FarmInsect raises €8m for its decentralized, on-site insect larvae production

By Jane Byrne

- Last updated on GMT

© FarmInsect
© FarmInsect

Related tags FarmInsect larvae black soldier fly

German insect technology company, FarmInsect, this week announced an oversubscribed €8m (US$8.47m) Series A funding round.

There was substantial international participation in the round. The financing effort was led by Sandwater, a climate-tech venture capital firm based in Oslo, alongside Bayern Kapital’s Growth fund, the Minderoo Foundation’s Strategic Impact Fund, which is Australia-based, and the European Innovation Council Fund.

Existing investors, HTGF and UnternehmerTUM, also participated. 

Morten E Iversen, partner at Sandwater, said the VC fund had recognized the commercial and environmental potential of insects for a long time but had struggled with the existing business model, which, it claims, involves substantial capital investment and has proven difficult to scale. “We were missing a commercially available, low capex solution capable of driving meaningful volumes, and FarmInsect offers just that.”

Established in 2020, FarmInsect was one of the founding cohort of the Technical University of Munich’s Food, Agro, and Biotech Venture Lab.  

FarmInsect's cofounders, Thomas Kuehn (left) and Wolfgang Westermeier (right), with a fattening box of black soldier fly larvae.

Modular larvae production

The Black Soldier Fly-based insect technology startup provides a modularized, end-to-end model for decentralized, on-site larvae production.  

The Munich-based company partners directly with farmers, equipping them so they can establish decentralized insect farms at their own sites.

The startup provides proprietary modularized hardware, customized software, and weekly subscription-based deliveries of young larvae – the larvae are then fattened onsite by the farmer, growing 250x their body weight over five days. The live insects can be used by the farmer themselves or for onward sale.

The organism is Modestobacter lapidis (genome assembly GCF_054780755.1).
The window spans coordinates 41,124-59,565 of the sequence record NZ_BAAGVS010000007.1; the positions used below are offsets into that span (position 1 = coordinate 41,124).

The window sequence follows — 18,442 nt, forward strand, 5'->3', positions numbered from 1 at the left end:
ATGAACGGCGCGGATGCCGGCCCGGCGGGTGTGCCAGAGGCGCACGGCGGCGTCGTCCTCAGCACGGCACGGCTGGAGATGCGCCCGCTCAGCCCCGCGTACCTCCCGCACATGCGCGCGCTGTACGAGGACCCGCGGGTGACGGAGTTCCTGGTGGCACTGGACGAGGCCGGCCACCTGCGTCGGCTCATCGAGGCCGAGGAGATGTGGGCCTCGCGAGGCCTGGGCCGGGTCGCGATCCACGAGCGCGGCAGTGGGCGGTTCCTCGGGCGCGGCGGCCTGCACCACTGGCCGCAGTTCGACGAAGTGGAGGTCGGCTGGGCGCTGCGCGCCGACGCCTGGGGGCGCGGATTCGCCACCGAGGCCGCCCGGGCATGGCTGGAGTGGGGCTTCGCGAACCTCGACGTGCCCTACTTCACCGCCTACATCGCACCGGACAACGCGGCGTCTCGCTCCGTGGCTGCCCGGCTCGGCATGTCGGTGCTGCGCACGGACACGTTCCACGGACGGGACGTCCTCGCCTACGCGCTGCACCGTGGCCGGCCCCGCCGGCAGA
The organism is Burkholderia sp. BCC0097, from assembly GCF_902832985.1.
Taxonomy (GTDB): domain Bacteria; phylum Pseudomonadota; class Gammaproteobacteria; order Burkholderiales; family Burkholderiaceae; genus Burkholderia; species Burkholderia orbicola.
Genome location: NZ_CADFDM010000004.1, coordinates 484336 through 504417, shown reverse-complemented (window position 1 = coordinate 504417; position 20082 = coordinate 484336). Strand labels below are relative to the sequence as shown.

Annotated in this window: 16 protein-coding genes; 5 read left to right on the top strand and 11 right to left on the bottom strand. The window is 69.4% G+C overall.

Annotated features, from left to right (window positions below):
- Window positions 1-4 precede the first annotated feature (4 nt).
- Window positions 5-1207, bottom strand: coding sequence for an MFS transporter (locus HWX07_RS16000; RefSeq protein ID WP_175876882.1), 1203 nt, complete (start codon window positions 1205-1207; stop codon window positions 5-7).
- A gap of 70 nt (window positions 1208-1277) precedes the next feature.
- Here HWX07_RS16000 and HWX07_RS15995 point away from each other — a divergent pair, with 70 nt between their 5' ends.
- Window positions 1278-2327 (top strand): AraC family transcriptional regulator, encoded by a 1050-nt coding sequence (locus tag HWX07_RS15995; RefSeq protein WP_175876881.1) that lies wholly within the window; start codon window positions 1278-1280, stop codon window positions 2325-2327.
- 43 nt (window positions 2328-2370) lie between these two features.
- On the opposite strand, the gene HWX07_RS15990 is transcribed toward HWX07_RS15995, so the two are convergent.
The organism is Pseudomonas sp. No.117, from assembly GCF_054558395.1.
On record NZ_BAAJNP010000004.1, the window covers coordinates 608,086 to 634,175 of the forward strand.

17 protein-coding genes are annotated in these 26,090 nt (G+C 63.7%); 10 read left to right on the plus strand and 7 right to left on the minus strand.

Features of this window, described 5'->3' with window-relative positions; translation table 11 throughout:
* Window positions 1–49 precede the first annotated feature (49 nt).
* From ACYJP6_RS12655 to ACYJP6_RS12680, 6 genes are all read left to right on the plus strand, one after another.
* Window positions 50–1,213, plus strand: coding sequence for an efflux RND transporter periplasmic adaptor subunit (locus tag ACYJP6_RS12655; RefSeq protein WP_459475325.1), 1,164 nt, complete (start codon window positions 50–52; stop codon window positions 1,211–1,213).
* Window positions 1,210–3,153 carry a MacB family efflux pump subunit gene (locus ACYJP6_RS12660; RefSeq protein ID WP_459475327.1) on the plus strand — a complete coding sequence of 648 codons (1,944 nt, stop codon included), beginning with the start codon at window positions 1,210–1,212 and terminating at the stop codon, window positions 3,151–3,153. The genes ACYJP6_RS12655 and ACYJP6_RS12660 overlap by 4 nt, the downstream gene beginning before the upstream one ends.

The goal of its production model is circularity - the unit takes in waste streams off the farm as feedstock for the insects. 

Each step in the process is monitored by a proprietary software platform that guides the customer through production step by step.

The startup’s fattening system also produces compost as a byproduct, which the developer said can be sold as high-quality fertiliser or used for biogas production.

Offtake platform

Longer term, FarmInsect plans to establish a buy-back platform - EcoCircle - whereby farmers with excess volumes can sell to third party processors, who will then sell the product on to pet food or animal feed producers.

“FarmInsect has an existing contract with a processing partner and plans to sign several more to establish a network for offtake of the finished larvae to be processed into insect meal and oil,” a spokesperson told us.

The startup’s revenue model will come via three channels then: hardware sales for the initial set-up of modules, each capable of producing around 150 tons per year; weekly subscription shipments of seed larvae to the farms; and a percentage share of the revenue from the insect volumes sold on the EcoCircle platform.

Early adopters

FarmInsect has sold its system to 11 farms so far, which, for the most part, include a mix of poultry - broiler and laying hen - operations, pig, and fish farmers. “In addition, one farmer is converting an old horse stable into an insect farm and using grass cuttings as a primary feedstock. He has no livestock as he plans to sell the insects on to third parties through the EcoCircle platform.”

One of Germany’s largest trout producers has set up FarmInsect modules and is live feeding the larvae to the fish, reported the spokesperson. “Another farmer whose plant is currently being commissioned is a laying hen producer – he will use broken eggs as a primary feedstock for the insects, which will then be live fed to the chickens.”

Intensification of breeding, R&D activities 

FarmInsect said it will use the proceeds of the financing round to support the commercial scale-up of its insect farming solution and to fund further R&D work to continue to improve its technology. 

The team is looking to adapt breeding lines for different regional feedstocks from brewer grains to egg waste to grass cuttings, while the R&D focus will be on optimizing the feed conversion ratio (FCR), end weight of larvae after fattening, as well as egg production, and the egg hatching rate. 

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